Back to blogging with my three co-bloggers! Each week, one of us chooses a topic and we all post a blog entry on that topic, usually on Thursdays. (Usually we are on time. Usually. Ok, mostly. Sometimes? Don’t judge me.)
Here are the links to the other fabulous blogs:
This week, Merryland Girl chose, and she asked us to find a life hack and try it out and write about the results.
So, here’s where I admit that I had no idea what a life hack is. (I felt a little better when I asked my ten-years-younger friend Kym, and she didn’t know, either.) I went online and looked around and decided I am too stuck in my ways to try any of the suggestions, even if they are meant to make my life easier.
Which made me realize that whether I like it or not, I really am a creature of habit.
For a long time, I never considered myself as such. Routines sound boring. We equate them with being stuck, and who wants to think of my life in those terms? And then, of course, some major, disruptive life events popped up a few years ago and completely shook up the routines I did have, and boy, did I notice. Suddenly, I longed for the comfort of the same ‘ol, same ‘ol. What once seemed lame suddenly sounded almost luxurious.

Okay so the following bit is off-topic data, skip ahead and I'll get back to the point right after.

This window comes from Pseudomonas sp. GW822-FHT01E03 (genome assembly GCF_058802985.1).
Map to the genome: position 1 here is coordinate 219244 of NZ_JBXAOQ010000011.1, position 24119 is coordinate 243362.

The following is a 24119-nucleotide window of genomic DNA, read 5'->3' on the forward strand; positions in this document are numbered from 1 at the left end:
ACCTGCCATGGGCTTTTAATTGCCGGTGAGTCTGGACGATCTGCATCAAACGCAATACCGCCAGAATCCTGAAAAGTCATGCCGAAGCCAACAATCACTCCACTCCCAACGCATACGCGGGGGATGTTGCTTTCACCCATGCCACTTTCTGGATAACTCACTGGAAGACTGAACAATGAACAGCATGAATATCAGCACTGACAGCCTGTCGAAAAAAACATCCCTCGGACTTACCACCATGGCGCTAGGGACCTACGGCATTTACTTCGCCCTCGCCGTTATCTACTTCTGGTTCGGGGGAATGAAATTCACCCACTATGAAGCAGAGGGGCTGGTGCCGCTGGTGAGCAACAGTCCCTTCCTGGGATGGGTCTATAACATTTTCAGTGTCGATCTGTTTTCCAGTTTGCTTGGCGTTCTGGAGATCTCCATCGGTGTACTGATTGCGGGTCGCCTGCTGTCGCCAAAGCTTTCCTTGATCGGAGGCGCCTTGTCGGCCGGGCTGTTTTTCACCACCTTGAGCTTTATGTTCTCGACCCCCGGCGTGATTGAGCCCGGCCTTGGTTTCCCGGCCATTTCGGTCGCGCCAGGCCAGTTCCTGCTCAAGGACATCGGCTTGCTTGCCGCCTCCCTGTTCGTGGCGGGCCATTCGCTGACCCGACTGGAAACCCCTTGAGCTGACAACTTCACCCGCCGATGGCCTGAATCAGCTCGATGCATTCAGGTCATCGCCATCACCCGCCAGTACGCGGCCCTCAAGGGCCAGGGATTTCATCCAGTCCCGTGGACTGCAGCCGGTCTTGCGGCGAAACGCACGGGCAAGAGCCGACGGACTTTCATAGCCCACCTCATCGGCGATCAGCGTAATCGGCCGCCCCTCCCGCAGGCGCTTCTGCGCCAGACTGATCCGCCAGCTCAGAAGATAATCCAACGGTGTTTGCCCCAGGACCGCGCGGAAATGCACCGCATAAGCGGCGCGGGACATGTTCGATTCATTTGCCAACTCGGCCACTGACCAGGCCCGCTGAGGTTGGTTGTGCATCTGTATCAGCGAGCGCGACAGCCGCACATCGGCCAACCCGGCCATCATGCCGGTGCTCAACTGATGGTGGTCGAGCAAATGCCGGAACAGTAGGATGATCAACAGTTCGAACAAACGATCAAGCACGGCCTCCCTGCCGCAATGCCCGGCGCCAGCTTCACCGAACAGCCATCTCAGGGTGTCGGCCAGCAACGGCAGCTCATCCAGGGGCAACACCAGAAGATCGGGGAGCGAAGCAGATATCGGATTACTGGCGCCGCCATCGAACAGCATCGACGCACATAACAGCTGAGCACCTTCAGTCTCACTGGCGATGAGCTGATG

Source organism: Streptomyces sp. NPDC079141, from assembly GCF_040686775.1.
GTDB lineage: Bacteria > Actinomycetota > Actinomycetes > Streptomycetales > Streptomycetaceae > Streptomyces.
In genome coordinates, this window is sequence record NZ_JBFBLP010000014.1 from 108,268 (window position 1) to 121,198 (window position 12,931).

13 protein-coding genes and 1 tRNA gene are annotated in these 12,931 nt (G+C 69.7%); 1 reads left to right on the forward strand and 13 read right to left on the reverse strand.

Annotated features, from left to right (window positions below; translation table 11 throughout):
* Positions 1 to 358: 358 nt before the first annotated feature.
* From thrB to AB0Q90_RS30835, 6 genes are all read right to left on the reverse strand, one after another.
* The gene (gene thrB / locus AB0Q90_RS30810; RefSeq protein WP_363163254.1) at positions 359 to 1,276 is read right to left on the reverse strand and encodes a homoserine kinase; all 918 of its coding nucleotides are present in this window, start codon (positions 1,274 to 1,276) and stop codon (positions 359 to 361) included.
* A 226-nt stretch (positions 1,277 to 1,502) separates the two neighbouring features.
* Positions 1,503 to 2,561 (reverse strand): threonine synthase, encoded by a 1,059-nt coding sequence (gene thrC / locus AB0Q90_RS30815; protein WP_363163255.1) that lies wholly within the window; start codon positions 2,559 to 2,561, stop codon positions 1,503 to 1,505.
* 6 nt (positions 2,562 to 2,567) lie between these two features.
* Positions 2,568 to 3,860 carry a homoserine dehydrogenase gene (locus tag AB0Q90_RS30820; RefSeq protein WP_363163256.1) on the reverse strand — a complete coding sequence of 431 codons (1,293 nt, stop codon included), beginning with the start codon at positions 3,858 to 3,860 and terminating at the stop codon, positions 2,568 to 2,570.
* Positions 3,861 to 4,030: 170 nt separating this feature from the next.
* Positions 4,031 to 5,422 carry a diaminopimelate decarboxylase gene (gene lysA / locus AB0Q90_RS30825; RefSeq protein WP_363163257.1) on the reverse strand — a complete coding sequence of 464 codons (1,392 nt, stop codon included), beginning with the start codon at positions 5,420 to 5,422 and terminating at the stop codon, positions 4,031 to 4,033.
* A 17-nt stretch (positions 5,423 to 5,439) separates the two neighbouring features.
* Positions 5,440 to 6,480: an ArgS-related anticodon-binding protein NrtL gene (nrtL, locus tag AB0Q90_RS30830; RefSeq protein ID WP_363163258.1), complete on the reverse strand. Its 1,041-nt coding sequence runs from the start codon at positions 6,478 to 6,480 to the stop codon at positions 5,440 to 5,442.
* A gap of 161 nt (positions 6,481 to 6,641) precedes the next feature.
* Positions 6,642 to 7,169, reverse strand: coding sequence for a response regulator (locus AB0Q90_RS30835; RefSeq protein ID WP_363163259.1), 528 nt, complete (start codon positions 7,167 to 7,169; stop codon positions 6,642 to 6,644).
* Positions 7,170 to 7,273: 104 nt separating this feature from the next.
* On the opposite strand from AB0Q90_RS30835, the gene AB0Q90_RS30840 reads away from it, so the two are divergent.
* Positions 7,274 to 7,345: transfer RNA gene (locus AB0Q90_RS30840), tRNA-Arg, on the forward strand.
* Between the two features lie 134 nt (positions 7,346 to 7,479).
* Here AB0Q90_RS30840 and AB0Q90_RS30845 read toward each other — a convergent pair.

I’ve written before about how I don’t like to get stuck in my ways, how every few years, I get the itch to move or switch jobs or careers or at least paint colors. And that’s true. But at the same time, on a day-to-day basis, I tend to carve out a routine – and I do not do well when it’s messed with.
These days, since school is in session, my routine is dictated by the kids’ schedule. I’m up at 6:15, and then spend the next half hour prompting them to get ready (“Brush your hair,” “Is your snack ready?”, “Put on your shoes,” “Don’t forget your meds,” “Are you really arguing about that??” et cetera). Then it’s off to the bus stop; if the weather is bad, I drive them (it’s about three-tenths of a mile away), but if it’s not, they prefer to walk without me (“None of our friends’ parents walk them to the bus, Mom!”). I remain home where I actually wake up (so not a morning person). I eat breakfast (usually one of a cycle of four things). If I have legal work to do, I do it; if I don’t, I’ll get showered and head out to run errands. I’m out for a few hours (buying certain things at certain stores), and then I head home for lunch. That’s followed by my walk with Kym at 1:30 (when it is more consistently warm in the mornings, we will switch our walks back to 7:00am, after the bus leaves, and everything else will shift accordingly). Unless I have a dearth of work, I tend to be fairly productive during the day.